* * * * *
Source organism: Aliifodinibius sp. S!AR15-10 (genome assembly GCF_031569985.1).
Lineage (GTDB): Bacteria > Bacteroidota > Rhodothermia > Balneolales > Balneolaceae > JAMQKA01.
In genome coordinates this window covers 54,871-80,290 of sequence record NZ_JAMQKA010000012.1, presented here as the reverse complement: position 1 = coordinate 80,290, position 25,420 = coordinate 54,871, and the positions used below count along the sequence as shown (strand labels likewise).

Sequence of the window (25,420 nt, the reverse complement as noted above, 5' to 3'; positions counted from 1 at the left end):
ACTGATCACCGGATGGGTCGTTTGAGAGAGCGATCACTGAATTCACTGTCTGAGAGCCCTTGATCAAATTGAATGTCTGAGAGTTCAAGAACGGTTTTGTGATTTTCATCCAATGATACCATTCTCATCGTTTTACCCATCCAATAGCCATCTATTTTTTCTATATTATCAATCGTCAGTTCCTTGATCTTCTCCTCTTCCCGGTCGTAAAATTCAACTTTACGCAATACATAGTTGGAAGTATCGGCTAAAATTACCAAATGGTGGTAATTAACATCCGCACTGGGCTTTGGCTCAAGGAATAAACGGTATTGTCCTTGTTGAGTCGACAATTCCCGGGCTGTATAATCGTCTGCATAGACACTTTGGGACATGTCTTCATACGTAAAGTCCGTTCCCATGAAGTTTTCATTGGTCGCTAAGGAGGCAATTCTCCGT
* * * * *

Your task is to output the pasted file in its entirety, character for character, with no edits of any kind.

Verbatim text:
Source organism: Aliifodinibius sp. S!AR15-10 (genome assembly GCF_031569985.1).
Lineage (GTDB): Bacteria > Bacteroidota > Rhodothermia > Balneolales > Balneolaceae > JAMQKA01.
In genome coordinates this window covers 54,871-80,290 of sequence record NZ_JAMQKA010000012.1, presented here as the reverse complement: position 1 = coordinate 80,290, position 25,420 = coordinate 54,871, and the positions used below count along the sequence as shown (strand labels likewise).

Sequence of the window (25,420 nt, the reverse complement as noted above, 5' to 3'; positions counted from 1 at the left end):
ACTGATCACCGGATGGGTCGTTTGAGAGAGCGATCACTGAATTCACTGTCTGAGAGCCCTTGATCAAATTGAATGTCTGAGAGTTCAAGAACGGTTTTGTGATTTTCATCCAATGATACCATTCTCATCGTTTTACCCATCCAATAGCCATCTATTTTTTCTATATTATCAATCGTCAGTTCCTTGATCTTCTCCTCTTCCCGGTCGTAAAATTCAACTTTACGCAATACATAGTTGGAAGTATCGGCTAAAATTACCAAATGGTGGTAATTAACATCCGCACTGGGCTTTGGCTCAAGGAATAAACGGTATTGTCCTTGTTGAGTCGACAATTCCCGGGCTGTATAATCGTCTGCATAGACACTTTGGGACATGTCTTCATACGTAAAGTCCGTTCCCATGAAGTTTTCATTGGTCGCTAAGGAGGCAATTCTCCGT